COVID-19 forced many organizations to pivot to digital learning within a matter of days. In March, most thought they’d be offering instructor-led courses again in a few months. Now, we’ve realized COVID-19 isn’t going away—it’s our new normal.
Digital training used to be a luxury. Now, it’s become a “must-have” because businesses need to retrain their employees for a post-COVID-19 economy. Without it, companies might lose their competitive edge.
To meet the needs of a post-COVID economy, we need to rethink online learning. Rather than seeing online learning as just another channel, organizations should start thinking digital first, digital only, and digital all.
Today, companies often put instructor-led content online without adapting it. This shortsighted habit creates a vicious cycle. Learners access content designed for classroom environments. But when they don’t succeed, organizations blame digital training.
Nothing could be farther from the truth. The modern learner wants personalized, engaging learning experiences. Digital-first training can deliver the experience the modern learner craves.
New Metrics for a New Reality
Instructor-led training is usually measured by the number of class hours. This metric exists mostly because classroom content needs to be scheduled. Unfortunately, digital courses inherited the same baseline.
Digital-first learning programs should create a new metric:competency. In the past, a lack of time and resources made competency hard to measure. New learning technology makes this goal attainable because learning platforms can mark assessments.
By focusing on competency instead of hours, digital programs can focus on improving learner efficiency. With evolving business needs created by the pandemic, speed becomes a huge business asset.
Best Practices for Digital-First Training
With this new goal for training in mind, to achieve competency and confidence in the shortest time possible, the question becomes: What are the best practices for a digital-first training program?
Learning technology excels at providing personalized feedback. Rather than crafting a linear learning journey, online programs accept that learners will move fluidly between sections. This helps learners access the right content at the right moment to get the job done.
The following do’s and don’ts will put your digital training program on the right track:
- Allow learners to move fluidly, or even bounce, between the beginning, middle, and end.
- Offer personalized learning paths and multiple modalities (audio, visual, and text).
- Chunk content into microlearning modules.
- Tag every module so your system can find the right content at the right time.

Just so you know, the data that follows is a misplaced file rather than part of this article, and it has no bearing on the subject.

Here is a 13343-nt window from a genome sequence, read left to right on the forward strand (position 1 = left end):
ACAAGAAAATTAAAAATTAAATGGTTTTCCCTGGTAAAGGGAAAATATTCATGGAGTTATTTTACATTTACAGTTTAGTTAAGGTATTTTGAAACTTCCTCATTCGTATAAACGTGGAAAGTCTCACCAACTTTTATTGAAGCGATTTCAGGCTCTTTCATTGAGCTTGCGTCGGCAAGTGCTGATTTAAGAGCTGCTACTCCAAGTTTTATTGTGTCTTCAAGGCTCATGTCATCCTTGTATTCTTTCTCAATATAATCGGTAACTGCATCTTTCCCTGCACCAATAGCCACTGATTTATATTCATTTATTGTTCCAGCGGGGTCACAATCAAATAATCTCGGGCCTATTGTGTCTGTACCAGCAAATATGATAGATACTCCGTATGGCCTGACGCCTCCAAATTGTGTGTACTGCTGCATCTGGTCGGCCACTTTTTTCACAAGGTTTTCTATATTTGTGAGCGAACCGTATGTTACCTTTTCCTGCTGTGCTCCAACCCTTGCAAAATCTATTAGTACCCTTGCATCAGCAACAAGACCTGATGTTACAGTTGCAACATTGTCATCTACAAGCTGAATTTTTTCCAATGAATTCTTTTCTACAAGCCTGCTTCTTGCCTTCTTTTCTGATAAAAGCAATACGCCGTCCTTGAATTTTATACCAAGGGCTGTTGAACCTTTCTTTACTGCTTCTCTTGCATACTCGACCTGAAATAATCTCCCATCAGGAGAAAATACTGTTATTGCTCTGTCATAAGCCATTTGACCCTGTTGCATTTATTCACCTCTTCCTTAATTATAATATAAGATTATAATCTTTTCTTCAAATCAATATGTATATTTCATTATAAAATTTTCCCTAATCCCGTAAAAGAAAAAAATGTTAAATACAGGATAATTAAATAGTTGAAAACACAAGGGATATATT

- Assess learners frequently to allow for adaptive learning.
- Design courses linearly because people consume online content sporadically.
- Block learners from different modules based on completion of previous modules.
- Focus on the number of hours spent training but rather on competency.
Where Are You on Your Digital Training Journey?
Below, you’ll find the three stages organizations pass through as they transition to a fully online training program. Plus, you’ll see your next steps on your journey to harness the power of digital-first learning.
- Stage 1—The one-size-fits-all approach. You’ve transitioned your instructor-led courses online, but they follow the same design. You can transform your content into microlearning modules or hire a vendor to help.
- Stage 2—When designing personalized learning journeys, training companies often silo their learners. They make assumptions that this learner wants a self-paced course or that learner needs instructor-led. Instead, use a diagnostic assessment or learner preference survey to create the personalized pathway.
- Stage 3—These organizations already have a digital-first training strategy, but they can continue to refine it by using data analytics. With the right data, you’ll be able to see your organization’s skill gaps and proactively design courses to address them.
Why You Need to Think Long Term
Even before COVID-19, there was rapid growth in education technology. The World Economic Forum projects the market will reach $350 billion by 2025. Corporate learning was already adopting digital programs because they drive business results like productivity and upskilling. COVID-19 accelerated the adoption of digital training platforms.
Not only do digital training programs deliver business results, but they also reduce the cost of content creation. Unlike instructor-led courses, digital assets can be repurposed or updated, which lowers the cost to create new content. By investing in digital-first course design long term, you will improve your organization’s ability to scale and create digital assets.
What are you waiting for? The future of e-learning will be digital first, digital only, and digital all.
Ashish Rangnekar, is the Cofounder and CEO of BenchPrep. As the CEO and Cofounder of BenchPrep, he is focused on helping millions of people all around the world learn better and faster by leveraging the power of technology, data, and innovative instructional design models. Connect with BenchPrep on Twitter at @benchprep.